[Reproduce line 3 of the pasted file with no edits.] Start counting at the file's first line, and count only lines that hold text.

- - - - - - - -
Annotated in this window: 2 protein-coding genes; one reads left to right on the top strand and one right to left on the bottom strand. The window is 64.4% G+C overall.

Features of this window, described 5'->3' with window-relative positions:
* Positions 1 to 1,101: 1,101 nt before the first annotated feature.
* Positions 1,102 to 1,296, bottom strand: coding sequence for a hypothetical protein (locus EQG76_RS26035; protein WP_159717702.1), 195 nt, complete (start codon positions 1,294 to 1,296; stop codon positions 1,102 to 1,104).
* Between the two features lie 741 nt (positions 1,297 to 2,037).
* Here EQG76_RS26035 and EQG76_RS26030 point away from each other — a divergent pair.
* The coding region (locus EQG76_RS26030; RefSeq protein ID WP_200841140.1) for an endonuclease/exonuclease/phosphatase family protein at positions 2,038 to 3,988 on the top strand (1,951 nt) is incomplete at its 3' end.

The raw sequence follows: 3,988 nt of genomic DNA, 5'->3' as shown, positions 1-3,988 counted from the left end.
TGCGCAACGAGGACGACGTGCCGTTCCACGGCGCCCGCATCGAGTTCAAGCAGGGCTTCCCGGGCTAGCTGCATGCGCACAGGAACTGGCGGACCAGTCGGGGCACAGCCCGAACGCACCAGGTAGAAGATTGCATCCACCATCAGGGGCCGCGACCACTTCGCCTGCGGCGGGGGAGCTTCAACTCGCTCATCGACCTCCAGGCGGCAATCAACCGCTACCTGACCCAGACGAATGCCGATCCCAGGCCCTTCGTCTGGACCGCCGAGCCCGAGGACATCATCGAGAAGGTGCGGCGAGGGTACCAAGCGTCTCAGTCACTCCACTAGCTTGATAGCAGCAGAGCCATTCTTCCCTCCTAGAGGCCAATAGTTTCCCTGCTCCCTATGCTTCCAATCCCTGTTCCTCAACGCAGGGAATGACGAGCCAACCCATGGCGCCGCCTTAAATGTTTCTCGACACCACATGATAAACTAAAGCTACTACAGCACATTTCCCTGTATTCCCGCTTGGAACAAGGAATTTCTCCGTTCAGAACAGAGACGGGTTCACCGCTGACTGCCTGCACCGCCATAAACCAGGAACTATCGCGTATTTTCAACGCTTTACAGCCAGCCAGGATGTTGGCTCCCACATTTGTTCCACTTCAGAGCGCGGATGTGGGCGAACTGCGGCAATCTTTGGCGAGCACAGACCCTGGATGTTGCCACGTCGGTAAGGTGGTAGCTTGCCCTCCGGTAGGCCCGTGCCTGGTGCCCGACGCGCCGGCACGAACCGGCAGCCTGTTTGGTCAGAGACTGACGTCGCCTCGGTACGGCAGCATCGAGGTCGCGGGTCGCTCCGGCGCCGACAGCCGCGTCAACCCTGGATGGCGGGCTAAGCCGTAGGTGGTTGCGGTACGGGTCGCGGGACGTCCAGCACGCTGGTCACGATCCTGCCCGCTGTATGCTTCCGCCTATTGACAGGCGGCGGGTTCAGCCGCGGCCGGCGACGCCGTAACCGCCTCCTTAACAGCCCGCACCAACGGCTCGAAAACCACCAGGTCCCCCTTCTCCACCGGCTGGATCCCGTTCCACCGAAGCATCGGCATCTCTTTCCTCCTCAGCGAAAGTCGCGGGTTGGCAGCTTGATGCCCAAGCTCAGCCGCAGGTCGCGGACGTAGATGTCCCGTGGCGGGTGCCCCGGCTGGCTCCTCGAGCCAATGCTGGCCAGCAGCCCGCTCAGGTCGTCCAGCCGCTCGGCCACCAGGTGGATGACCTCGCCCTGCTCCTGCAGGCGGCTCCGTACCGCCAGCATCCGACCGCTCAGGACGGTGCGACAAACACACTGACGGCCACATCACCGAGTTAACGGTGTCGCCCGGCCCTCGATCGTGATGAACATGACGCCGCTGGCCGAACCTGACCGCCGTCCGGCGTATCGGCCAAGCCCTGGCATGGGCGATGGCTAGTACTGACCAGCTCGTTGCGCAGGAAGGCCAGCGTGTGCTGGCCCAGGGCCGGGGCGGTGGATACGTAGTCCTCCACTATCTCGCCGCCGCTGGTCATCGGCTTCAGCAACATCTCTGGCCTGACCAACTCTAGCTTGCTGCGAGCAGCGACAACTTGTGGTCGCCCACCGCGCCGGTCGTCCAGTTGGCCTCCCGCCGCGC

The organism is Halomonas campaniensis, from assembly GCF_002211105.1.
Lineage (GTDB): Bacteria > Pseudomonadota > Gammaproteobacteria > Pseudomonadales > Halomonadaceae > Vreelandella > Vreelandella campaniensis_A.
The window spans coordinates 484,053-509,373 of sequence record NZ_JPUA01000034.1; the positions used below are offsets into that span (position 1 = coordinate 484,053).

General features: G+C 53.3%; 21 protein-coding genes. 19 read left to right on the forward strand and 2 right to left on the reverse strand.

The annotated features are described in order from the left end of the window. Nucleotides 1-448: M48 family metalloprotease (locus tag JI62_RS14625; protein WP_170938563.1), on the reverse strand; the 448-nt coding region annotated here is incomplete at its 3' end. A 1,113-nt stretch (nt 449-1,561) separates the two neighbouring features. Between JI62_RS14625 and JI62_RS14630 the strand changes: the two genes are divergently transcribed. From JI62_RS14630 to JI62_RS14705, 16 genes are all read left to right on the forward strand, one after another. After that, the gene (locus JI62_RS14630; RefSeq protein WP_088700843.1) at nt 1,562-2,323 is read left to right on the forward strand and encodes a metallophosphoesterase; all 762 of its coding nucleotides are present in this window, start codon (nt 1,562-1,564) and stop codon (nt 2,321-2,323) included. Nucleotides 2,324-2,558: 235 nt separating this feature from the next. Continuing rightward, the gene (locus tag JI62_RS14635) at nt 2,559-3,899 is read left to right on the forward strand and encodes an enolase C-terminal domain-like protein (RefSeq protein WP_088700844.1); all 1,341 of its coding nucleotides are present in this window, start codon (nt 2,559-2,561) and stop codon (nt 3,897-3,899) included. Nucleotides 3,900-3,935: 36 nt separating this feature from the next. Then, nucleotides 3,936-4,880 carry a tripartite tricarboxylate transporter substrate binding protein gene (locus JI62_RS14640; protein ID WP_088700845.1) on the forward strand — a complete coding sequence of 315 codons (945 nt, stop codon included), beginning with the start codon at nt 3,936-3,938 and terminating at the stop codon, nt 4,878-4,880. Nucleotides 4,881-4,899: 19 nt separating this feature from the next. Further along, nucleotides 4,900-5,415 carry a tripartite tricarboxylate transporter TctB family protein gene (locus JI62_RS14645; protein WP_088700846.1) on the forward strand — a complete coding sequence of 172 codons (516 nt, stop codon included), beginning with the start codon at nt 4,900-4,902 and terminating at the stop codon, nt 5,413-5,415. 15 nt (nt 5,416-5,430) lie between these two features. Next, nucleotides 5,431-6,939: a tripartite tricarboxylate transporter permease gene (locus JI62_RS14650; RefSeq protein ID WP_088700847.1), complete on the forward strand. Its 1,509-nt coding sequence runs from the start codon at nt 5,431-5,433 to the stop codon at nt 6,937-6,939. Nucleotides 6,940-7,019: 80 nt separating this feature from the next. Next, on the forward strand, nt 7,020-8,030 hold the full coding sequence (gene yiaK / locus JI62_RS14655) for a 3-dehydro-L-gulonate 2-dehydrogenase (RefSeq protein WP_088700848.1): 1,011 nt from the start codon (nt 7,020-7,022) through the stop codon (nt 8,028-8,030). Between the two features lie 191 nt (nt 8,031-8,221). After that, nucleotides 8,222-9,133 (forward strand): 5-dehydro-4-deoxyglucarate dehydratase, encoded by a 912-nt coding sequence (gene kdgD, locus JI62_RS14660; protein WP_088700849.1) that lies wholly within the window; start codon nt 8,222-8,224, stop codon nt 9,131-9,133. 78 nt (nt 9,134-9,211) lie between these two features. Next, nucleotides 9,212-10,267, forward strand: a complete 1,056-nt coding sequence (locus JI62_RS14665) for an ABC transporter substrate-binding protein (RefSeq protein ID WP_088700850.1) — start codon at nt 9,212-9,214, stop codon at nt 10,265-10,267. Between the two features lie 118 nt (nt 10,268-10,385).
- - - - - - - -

* Positions 1 to 1,101: 1,101 nt before the first annotated feature.